The New Proust?
WHY YOU SHOULD CARE
Drop this name at your next fancy cocktail party.
Sarah Manguso just won’t stop writing about her life. But we aren’t bored yet. This is perhaps the great age of nonfiction, with memoir showing no signs of slowing down as the it genre. There are traditional writers, experimental ones, navel-gazers. But Manguso’s work tends to evade those rote classifications.
Her new book, Ongoingness: The End of a Diary, is her third work of nonfiction to focus on an aspect of her life. Her first book focused on the death of a friend; the second on a chronic illness. This one references routines, documentation, the very habit of keeping a diary and what it does to memory. It meditates on motherhood, pregnancy and the birth of her son. Manguso is an unlikely memoirist: Her books are thin and lyrical, and she’s spent most of the first two thinking of pain, sometimes other people’s, and always in a universal manner. This is not a selfish writer.
And very few authors have pulled off such reflections as she does. One whose name comes to mind is Marcel Proust. We’ll leave it at that. OZY books correspondent Tobias Carroll talked with Manguso at her Los Angeles home over the phone on a winter afternoon.
This interview has been edited and condensed.
OZY: When did you first get the idea to write Ongoingness?
SARAH MANGUSO: It started as one kind of book; then it became a very different book. It began as an essay about graphomania, essentially. It began as an essay about the essential problems that I found as an autobiographer, which was perceiving and depicting myself amid ongoing times. And I also wanted to write about my diary because I couldn’t stop writing it. It had been almost 25 years. It was crucial to my surviving each day, and it was becoming a huge problem. Because I worried that I was sleepwalking through my life because I wasn’t documenting it sufficiently and I was documenting so many moments but I wasn’t documenting the time between the moments, which I realized sounds insane. But it was this heavy existential worry. The book became an essay of why I stopped this 25-year project of obsessive self-documentation. It became a very different book, actually much, much shorter than it had been originally.
Excerpted from Ongoingness:
In my diary I recorded what had changed since the previous day, but sometimes I wondered: What if I recorded only what hadn’t changed? Weather still fair. Cat still sweet. Cook oats in same pot. Continue reading same book. Make bed in same way, put on same blue jeans, water garden in same order … Would that be a better, truer record?
OZY: Can diaries themselves be literature?
SM: There’s Anne Frank, of course. When I was about to move to Iowa from Alphabet City in Manhattan for graduate school, I just took all of the books about Iowa out of the Tompkins Square Branch Library, and one of them was this incredible book that the University of Iowa Press had put out of a woman’s diary, from childhood into adulthood. It started in the 1870s. It was a woman, Sarah Gillespie Huftalen, who grew up on a farm in Iowa and became a schoolteacher and was a country schoolteacher for 50 years. She was an activist for women’s rights and for childhood education. But her childhood diary was one of the most important things I read when I was trying to learn how to write poems. I sort of romantically imagined that it was because she had this paper shortage and so she had to write very small. I don’t know if this is actually the case. I remember this one entry, she must’ve been 8 or 9 years old and she wrote the date and then she wrote “Strawberrying. Our little coltie died. Pa cried. Turks peep.” Oh, they had turkeys on the farm, and horses. And that was the whole thing. And every single entry was like that from childhood into adulthood. It just absolutely blew my mind.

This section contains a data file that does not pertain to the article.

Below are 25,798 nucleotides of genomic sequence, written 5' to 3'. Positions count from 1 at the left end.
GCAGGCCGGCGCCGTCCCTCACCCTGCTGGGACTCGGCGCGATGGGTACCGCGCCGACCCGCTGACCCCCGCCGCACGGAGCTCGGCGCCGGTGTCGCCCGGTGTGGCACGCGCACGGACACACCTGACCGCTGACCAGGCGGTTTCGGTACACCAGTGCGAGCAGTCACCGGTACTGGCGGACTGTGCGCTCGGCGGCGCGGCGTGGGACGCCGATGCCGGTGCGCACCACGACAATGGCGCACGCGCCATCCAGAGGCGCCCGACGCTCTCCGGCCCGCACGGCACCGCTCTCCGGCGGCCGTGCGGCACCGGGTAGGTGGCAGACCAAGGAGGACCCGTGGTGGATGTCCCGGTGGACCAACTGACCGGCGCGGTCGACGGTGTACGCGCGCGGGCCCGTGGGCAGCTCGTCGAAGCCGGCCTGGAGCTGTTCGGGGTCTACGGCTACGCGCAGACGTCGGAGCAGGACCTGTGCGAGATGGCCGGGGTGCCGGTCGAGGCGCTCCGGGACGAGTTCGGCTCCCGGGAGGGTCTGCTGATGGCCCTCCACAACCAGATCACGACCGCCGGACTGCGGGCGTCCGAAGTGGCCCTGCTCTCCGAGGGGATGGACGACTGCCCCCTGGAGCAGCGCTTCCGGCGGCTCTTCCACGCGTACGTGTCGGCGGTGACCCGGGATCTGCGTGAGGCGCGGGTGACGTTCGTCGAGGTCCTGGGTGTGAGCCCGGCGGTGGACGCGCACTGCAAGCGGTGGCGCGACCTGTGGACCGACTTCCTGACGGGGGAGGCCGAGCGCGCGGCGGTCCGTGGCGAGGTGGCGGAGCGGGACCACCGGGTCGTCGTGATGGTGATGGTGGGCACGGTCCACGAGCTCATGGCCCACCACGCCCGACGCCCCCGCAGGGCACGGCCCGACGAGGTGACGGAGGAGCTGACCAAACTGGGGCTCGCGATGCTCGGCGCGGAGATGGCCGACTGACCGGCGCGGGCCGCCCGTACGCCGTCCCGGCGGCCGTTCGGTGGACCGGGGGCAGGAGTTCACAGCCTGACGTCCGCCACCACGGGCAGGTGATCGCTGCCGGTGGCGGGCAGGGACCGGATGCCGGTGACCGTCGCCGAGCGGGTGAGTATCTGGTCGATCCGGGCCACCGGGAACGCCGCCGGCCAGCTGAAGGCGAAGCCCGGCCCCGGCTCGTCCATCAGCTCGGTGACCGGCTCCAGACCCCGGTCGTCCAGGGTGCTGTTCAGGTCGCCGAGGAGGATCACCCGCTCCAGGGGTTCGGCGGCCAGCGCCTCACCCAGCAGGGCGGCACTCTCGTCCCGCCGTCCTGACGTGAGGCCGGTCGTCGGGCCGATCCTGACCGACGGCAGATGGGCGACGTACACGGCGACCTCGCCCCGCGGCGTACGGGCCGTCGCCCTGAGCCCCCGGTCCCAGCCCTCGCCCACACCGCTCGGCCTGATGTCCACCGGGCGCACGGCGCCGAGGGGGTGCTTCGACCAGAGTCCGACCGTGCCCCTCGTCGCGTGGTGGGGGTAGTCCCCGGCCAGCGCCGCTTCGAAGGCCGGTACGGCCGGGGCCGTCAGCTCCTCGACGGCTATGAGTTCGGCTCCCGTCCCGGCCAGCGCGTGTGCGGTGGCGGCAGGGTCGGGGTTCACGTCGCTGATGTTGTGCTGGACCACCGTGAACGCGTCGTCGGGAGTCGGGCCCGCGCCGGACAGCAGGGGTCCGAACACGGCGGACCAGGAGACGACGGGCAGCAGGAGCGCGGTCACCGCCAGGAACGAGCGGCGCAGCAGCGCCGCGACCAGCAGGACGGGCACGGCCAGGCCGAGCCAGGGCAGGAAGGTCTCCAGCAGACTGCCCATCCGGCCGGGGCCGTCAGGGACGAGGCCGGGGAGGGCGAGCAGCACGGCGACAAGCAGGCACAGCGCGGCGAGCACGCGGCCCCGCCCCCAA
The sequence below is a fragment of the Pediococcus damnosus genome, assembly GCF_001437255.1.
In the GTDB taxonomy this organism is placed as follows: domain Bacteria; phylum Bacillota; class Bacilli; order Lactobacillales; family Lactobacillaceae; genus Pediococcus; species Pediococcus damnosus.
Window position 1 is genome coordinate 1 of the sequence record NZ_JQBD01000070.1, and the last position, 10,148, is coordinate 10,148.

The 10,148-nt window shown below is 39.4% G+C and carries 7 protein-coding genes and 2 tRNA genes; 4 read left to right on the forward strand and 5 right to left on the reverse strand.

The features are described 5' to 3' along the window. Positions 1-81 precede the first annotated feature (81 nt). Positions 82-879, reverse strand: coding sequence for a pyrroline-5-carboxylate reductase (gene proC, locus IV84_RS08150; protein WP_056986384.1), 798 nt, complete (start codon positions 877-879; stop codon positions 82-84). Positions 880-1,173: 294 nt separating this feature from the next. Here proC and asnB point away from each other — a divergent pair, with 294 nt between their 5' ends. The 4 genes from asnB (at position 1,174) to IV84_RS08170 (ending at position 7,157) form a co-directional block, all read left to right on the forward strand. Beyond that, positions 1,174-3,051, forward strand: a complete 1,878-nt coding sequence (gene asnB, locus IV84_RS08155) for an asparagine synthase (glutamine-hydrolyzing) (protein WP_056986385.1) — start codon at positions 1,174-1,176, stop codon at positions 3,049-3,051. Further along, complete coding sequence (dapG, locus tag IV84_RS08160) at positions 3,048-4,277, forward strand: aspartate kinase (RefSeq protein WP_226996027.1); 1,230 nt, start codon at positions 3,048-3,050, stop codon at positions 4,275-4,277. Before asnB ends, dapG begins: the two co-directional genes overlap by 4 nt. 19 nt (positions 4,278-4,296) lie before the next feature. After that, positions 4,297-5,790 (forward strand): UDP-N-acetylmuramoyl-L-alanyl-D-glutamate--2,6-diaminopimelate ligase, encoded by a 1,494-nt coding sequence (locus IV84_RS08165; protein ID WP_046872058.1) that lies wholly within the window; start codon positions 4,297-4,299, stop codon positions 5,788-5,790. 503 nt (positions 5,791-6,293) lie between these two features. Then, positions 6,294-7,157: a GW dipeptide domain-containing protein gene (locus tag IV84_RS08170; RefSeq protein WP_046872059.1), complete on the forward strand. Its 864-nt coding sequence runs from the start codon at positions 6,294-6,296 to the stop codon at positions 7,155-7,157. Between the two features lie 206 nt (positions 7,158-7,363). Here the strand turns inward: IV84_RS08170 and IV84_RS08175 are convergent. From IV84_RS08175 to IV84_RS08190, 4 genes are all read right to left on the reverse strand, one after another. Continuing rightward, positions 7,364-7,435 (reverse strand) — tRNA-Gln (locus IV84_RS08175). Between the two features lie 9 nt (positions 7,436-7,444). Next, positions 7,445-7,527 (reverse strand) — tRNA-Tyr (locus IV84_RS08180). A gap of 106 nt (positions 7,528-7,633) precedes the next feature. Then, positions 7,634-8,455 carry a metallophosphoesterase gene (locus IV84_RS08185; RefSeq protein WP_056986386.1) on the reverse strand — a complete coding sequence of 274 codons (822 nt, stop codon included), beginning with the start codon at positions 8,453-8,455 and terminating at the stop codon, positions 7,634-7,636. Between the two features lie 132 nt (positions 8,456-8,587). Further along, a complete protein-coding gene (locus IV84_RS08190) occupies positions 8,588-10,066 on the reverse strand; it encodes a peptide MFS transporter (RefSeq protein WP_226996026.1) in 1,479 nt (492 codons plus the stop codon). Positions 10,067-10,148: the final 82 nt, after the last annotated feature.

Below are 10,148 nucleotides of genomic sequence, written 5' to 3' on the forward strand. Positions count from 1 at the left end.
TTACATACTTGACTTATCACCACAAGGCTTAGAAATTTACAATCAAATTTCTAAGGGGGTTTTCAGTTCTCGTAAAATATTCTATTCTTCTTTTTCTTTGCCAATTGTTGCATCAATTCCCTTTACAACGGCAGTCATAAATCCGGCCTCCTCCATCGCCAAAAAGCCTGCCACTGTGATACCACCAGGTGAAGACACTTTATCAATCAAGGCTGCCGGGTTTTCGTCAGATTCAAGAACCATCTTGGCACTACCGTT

I only write to solve problems.
OZY: How have you chosen the parts of your life on which to focus in each of these books?
SM: My books all began at attempts to assuage a particular existential anxiety. They don’t begin as “I have an idea for a book,” or “I have an idea for some literature.” I think I pretty much name the problem on the first page and then go on to demonstrate how I solved it for myself. For The Two Kinds of Decay, the problem was that I wanted to try to just remember this kind of crazy experience that I had had, this somewhat prolonged experience of being mortally sick in my 20s. And as I was writing that book, I just remembered everything that I could. And as they do, the memories came in vignettes and in brief bits of narrative that I then accumulated and made into this book form. In The Guardians I was just trying to figure out what things were going to be like now that I had outlived my friend. And with Ongoingness, as I said, it began as this way to try to figure out why I had this obsessive need to self-document several times a day. And then it became a way of trying to figure out what happened to me, having become a mother. You know, besides all of the clichés, which are of course true. I was exhausted. There was a profound loss of ego just because of the number of moments in the day that I was able to attend to myself versus my kid. But there was also something so fundamental that had happened, and it turned out to be that I began inhabiting time differently. So figuring that out was the object of the book. And once I figured that out, I was done.
OZY: What do you next want to try? A new experiment?
SM: I hate experiments and I hate play. Really, I only write to solve problems. Freedom is ultimately paralyzing and boring. If you told me to just produce a work of literature, honestly, I would never write anything. But you know, stay tuned as my next existential problem looms up.